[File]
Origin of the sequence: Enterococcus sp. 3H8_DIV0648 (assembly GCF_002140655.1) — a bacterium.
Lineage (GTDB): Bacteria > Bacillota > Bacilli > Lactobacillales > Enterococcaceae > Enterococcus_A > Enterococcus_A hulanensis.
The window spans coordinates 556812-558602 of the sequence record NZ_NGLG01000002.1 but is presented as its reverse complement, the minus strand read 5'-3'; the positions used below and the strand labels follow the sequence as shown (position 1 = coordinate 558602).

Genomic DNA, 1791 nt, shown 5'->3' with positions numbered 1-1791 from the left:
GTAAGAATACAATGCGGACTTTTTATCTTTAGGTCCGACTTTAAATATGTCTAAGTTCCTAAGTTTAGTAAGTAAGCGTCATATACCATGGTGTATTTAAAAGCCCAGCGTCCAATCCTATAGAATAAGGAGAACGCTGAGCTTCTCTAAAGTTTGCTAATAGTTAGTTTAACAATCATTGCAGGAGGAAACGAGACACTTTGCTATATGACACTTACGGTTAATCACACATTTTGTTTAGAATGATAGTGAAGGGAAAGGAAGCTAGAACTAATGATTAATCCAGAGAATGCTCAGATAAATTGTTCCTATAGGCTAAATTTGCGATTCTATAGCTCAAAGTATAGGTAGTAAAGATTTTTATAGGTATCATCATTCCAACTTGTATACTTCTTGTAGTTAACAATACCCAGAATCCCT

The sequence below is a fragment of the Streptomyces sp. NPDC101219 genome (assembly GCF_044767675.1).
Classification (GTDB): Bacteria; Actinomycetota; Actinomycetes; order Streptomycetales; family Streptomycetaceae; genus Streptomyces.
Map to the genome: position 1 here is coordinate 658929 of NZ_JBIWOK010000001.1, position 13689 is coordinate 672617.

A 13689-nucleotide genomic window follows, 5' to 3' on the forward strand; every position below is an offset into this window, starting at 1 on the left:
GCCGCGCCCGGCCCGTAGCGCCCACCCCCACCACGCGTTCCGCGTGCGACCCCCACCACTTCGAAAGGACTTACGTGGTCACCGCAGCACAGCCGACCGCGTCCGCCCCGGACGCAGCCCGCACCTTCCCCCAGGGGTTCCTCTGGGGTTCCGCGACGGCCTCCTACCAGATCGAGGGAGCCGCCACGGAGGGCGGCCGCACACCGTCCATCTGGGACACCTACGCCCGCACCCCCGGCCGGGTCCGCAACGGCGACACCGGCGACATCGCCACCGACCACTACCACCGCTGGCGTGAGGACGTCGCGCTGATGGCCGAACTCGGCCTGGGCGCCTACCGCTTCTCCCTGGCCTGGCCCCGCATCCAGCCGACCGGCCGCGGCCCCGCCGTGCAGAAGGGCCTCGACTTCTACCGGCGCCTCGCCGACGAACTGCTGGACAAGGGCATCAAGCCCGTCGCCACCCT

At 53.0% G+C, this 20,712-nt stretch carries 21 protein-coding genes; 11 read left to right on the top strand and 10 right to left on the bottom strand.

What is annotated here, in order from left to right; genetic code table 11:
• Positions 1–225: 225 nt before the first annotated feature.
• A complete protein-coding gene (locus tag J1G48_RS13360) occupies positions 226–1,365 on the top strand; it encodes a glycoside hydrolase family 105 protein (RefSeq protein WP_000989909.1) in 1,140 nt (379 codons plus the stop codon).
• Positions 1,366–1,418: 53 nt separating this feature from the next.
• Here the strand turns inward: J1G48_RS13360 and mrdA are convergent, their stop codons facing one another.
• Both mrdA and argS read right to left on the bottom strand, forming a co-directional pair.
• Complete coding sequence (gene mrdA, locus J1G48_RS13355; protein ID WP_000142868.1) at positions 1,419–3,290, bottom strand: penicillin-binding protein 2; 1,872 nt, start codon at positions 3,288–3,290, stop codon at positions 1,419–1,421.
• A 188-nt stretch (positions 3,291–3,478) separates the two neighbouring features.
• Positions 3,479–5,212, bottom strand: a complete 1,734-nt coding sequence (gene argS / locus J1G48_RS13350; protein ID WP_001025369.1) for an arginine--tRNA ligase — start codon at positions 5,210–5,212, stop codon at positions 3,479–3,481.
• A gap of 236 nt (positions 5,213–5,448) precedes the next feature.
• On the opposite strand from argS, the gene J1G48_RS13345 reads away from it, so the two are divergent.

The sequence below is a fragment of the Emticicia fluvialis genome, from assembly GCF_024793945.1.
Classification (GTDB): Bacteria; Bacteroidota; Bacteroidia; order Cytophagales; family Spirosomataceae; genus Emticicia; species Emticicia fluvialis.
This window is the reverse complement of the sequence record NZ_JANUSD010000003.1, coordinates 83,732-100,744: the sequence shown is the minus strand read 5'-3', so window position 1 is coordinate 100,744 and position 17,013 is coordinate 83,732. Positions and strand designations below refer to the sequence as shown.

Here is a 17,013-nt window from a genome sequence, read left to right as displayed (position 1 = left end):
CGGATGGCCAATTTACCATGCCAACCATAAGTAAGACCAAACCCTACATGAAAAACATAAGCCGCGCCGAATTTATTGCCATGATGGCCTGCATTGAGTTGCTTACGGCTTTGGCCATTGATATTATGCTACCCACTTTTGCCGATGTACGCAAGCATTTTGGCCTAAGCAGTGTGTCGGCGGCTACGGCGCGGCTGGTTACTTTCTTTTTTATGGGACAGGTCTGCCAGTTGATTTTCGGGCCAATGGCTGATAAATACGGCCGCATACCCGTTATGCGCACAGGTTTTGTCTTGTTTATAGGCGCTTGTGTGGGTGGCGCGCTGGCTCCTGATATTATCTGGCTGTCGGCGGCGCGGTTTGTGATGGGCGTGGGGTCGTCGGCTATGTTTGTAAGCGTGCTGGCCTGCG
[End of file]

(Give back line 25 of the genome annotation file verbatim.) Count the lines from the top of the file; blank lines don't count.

This window is the reverse complement of the sequence record NZ_JANUSD010000003.1, coordinates 83,732-100,744: the sequence shown is the minus strand read 5'-3', so window position 1 is coordinate 100,744 and position 17,013 is coordinate 83,732. Positions and strand designations below refer to the sequence as shown.